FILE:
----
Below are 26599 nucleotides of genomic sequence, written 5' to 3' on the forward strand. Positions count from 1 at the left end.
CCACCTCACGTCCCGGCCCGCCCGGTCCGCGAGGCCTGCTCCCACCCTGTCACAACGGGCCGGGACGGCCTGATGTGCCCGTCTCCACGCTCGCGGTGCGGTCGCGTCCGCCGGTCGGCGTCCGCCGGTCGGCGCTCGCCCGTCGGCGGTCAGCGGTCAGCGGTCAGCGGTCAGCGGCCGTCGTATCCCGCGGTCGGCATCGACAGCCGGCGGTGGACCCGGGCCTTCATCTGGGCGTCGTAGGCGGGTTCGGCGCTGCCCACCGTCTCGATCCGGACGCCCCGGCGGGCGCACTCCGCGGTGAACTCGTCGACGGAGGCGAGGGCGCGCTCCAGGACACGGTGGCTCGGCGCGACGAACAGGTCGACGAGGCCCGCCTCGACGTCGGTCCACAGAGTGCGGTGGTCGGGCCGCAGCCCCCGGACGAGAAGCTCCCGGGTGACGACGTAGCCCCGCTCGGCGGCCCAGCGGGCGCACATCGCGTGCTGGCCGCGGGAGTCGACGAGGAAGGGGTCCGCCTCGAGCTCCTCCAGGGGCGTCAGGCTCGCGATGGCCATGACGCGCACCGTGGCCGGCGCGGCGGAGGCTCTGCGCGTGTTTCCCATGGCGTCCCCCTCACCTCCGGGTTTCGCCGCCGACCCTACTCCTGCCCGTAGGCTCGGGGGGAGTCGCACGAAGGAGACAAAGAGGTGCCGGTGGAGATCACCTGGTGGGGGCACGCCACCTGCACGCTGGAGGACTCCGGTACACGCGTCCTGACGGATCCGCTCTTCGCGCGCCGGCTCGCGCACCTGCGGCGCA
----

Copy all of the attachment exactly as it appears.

Below are 26599 nucleotides of genomic sequence, written 5' to 3' on the forward strand. Positions count from 1 at the left end.
CCACCTCACGTCCCGGCCCGCCCGGTCCGCGAGGCCTGCTCCCACCCTGTCACAACGGGCCGGGACGGCCTGATGTGCCCGTCTCCACGCTCGCGGTGCGGTCGCGTCCGCCGGTCGGCGTCCGCCGGTCGGCGCTCGCCCGTCGGCGGTCAGCGGTCAGCGGTCAGCGGTCAGCGGCCGTCGTATCCCGCGGTCGGCATCGACAGCCGGCGGTGGACCCGGGCCTTCATCTGGGCGTCGTAGGCGGGTTCGGCGCTGCCCACCGTCTCGATCCGGACGCCCCGGCGGGCGCACTCCGCGGTGAACTCGTCGACGGAGGCGAGGGCGCGCTCCAGGACACGGTGGCTCGGCGCGACGAACAGGTCGACGAGGCCCGCCTCGACGTCGGTCCACAGAGTGCGGTGGTCGGGCCGCAGCCCCCGGACGAGAAGCTCCCGGGTGACGACGTAGCCCCGCTCGGCGGCCCAGCGGGCGCACATCGCGTGCTGGCCGCGGGAGTCGACGAGGAAGGGGTCCGCCTCGAGCTCCTCCAGGGGCGTCAGGCTCGCGATGGCCATGACGCGCACCGTGGCCGGCGCGGCGGAGGCTCTGCGCGTGTTTCCCATGGCGTCCCCCTCACCTCCGGGTTTCGCCGCCGACCCTACTCCTGCCCGTAGGCTCGGGGGGAGTCGCACGAAGGAGACAAAGAGGTGCCGGTGGAGATCACCTGGTGGGGGCACGCCACCTGCACGCTGGAGGACTCCGGTACACGCGTCCTGACGGATCCGCTCTTCGCGCGCCGGCTCGCGCACCTGCGGCGCA